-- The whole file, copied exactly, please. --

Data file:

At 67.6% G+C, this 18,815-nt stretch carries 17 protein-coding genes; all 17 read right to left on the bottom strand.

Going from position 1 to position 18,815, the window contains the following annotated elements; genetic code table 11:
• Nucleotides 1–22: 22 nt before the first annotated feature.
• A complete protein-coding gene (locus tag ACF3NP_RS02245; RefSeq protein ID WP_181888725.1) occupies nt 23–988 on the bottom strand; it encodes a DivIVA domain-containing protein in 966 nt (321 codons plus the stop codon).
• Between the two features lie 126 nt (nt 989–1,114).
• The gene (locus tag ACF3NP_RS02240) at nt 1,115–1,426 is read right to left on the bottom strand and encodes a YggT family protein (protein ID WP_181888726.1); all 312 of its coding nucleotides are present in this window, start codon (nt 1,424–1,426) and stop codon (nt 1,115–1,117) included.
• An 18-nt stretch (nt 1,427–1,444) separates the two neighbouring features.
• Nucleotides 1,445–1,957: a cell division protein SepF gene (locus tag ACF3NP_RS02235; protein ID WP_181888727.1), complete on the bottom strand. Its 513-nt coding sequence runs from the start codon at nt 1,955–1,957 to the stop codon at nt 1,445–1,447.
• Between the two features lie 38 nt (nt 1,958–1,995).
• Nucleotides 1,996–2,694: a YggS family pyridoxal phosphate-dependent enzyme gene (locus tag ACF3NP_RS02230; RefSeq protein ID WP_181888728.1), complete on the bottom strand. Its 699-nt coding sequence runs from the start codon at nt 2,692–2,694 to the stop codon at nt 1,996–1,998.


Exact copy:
At 67.6% G+C, this 18,815-nt stretch carries 17 protein-coding genes; all 17 read right to left on the bottom strand.

Going from position 1 to position 18,815, the window contains the following annotated elements; genetic code table 11:
• Nucleotides 1–22: 22 nt before the first annotated feature.
• A complete protein-coding gene (locus tag ACF3NP_RS02245; RefSeq protein ID WP_181888725.1) occupies nt 23–988 on the bottom strand; it encodes a DivIVA domain-containing protein in 966 nt (321 codons plus the stop codon).
• Between the two features lie 126 nt (nt 989–1,114).
• The gene (locus tag ACF3NP_RS02240) at nt 1,115–1,426 is read right to left on the bottom strand and encodes a YggT family protein (protein ID WP_181888726.1); all 312 of its coding nucleotides are present in this window, start codon (nt 1,424–1,426) and stop codon (nt 1,115–1,117) included.
• An 18-nt stretch (nt 1,427–1,444) separates the two neighbouring features.
• Nucleotides 1,445–1,957: a cell division protein SepF gene (locus tag ACF3NP_RS02235; protein ID WP_181888727.1), complete on the bottom strand. Its 513-nt coding sequence runs from the start codon at nt 1,955–1,957 to the stop codon at nt 1,445–1,447.
• Between the two features lie 38 nt (nt 1,958–1,995).
• Nucleotides 1,996–2,694: a YggS family pyridoxal phosphate-dependent enzyme gene (locus tag ACF3NP_RS02230; RefSeq protein ID WP_181888728.1), complete on the bottom strand. Its 699-nt coding sequence runs from the start codon at nt 2,692–2,694 to the stop codon at nt 1,996–1,998.